Monday, December 2, 2019

Terrorist Organization designation

I dissent from what appears to be general support for President Trump's designation of Mexican drug cartels as terrorist organizations.  There are several layers to unwrap in this dissent, however.

First, the cartels are obviously criminal organizations, and I support whatever we can do to combat them within the existing law (which, I imagine, is a fair amount, at least as far as their American activities are concerned).

Second, it is possible that the cartels meet the definition of a terrorist organization under whatever act it is that authorizes the designation of terrorist groups.  As far as I can tell from the State Department website, the three criteria for the designation are that an organization (a) must be foreign, (b) must have the capability and intent of engaging in terrorism, and (c) must threaten the security of the U.S. or of U.S. nationals.  The first and third are undisputable.  The second is probably true, insofar as the cartels use "terrorism" (which I will define for the moment as "violence as a means of intimidation") against Mexican government officials, and probably others as well.

My objection is that it is clearly not what the original act was created for.  Even if cartels meet the designation, they are not primarily "terrorist" organizations.  The cartels use terrorism to help them achieve their primary goal, which is getting money.  Terrorist groups properly so called use money to commit acts of terror, which are used to achieve their primary goal of destabilizing governments and/or forcing governments to act in a particular way.

Language is important, and misusing language is slippery slope in any endeavour, but especially in government. For the same reason, I oppose using RICO laws to prosecute people for criminal activities that really have nothing to do with the kinds of criminal organizations that RICO was created to prosecute.  If the existing laws aren't adequate, pass better laws.  It is precisely because people are willing to misuse existing laws that no one has any confidence in what legislators express as their intentions when they propose laws.  Proponents swore that the Civil Rights Act of 1964 would not and could not be used to enforce racial quotas or mandatory school busing, but it ended up doing it anyway.  People who lament the hypocrisy and scepticism of politics would do well to combat cases like these.  (Note that I am not blaming the authors of the laws themselves, whose intentions may have been sincere.  It is the people who later misuse the laws, and their superiors who allow it, who are really to blame.)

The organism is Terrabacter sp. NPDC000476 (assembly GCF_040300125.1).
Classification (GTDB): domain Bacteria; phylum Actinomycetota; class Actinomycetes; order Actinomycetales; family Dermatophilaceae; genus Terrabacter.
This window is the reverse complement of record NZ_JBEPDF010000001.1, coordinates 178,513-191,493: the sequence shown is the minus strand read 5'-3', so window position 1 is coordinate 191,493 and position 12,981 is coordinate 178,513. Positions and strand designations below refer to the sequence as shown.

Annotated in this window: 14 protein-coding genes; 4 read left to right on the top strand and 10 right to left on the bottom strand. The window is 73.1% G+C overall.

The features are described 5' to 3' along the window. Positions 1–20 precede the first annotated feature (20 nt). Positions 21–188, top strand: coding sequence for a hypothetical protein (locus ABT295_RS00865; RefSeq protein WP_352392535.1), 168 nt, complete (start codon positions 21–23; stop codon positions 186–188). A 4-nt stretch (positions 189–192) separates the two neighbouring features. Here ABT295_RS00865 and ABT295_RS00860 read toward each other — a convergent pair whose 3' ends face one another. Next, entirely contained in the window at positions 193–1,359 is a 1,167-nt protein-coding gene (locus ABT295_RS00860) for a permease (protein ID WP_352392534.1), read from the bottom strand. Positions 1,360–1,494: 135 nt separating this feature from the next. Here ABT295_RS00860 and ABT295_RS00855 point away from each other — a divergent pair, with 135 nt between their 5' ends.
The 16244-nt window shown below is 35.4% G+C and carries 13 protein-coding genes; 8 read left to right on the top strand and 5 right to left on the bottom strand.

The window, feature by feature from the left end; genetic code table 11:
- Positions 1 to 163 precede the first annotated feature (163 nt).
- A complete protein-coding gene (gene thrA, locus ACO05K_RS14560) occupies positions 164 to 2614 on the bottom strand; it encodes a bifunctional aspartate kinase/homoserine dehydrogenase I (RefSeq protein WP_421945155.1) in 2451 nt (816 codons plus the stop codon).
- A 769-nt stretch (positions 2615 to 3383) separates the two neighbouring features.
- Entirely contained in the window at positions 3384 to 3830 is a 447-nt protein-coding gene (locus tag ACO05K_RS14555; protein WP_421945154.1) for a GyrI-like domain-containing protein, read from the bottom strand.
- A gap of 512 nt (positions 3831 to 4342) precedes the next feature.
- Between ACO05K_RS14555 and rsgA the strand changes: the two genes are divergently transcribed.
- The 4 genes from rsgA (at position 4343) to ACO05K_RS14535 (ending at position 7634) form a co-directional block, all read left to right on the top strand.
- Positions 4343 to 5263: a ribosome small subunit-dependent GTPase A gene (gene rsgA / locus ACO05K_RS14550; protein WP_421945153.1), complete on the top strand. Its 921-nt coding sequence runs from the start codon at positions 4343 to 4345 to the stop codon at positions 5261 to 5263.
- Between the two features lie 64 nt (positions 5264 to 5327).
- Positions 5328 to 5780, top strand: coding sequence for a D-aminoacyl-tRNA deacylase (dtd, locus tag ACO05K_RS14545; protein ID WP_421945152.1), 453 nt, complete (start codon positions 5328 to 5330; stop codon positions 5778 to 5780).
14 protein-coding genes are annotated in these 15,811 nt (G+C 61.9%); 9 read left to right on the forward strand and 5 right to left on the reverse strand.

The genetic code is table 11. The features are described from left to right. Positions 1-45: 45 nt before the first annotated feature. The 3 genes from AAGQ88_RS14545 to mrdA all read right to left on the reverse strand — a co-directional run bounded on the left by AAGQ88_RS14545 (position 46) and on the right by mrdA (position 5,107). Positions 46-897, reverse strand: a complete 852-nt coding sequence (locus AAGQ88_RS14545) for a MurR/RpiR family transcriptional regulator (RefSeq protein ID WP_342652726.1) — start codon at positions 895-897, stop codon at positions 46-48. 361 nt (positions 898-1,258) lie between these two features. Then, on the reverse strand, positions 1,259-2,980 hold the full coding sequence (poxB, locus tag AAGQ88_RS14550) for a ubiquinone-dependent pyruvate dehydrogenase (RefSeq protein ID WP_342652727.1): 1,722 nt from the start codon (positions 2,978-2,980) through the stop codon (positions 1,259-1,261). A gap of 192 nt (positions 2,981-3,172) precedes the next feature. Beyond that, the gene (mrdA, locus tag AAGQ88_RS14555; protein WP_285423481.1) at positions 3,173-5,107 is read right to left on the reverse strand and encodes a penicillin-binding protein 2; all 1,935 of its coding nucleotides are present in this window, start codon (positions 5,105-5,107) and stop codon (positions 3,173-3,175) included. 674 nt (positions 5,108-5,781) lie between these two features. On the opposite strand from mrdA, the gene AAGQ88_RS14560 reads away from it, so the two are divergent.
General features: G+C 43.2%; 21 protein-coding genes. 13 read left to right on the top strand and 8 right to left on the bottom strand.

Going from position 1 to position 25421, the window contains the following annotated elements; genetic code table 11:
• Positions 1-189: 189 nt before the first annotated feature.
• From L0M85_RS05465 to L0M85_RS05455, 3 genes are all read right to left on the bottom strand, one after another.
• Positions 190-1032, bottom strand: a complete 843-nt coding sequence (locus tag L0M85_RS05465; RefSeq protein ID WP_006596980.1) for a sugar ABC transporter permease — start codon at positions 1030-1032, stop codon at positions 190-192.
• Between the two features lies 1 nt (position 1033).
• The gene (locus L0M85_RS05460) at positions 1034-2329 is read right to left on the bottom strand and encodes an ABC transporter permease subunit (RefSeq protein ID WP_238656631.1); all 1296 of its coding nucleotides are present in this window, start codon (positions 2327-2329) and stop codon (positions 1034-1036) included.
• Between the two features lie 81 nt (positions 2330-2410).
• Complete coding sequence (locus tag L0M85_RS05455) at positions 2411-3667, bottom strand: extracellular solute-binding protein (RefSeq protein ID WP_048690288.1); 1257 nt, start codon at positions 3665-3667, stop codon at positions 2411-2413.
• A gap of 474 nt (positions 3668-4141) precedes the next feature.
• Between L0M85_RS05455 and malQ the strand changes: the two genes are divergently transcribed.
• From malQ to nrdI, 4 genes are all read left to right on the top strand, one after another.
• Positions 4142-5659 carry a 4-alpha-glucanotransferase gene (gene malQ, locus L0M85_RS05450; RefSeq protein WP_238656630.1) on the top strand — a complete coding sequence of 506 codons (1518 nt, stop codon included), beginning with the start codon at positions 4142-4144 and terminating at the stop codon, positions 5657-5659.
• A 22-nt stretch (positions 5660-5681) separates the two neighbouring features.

I also wonder, in the case of the cartels, what this designation is expected to achieve.  From the same State Department web page that I cited above, it looks like the main legal difference for designated terrorist organizations is that U.S. business dealings and cash gifts are prohibited.  I'm sceptical whether this is all that relevant to drug cartels, and I wonder if the designation isn't more for show than for substance.  However, there is probably more to the issue than I am aware of, so I will refrain from judgment for the time being.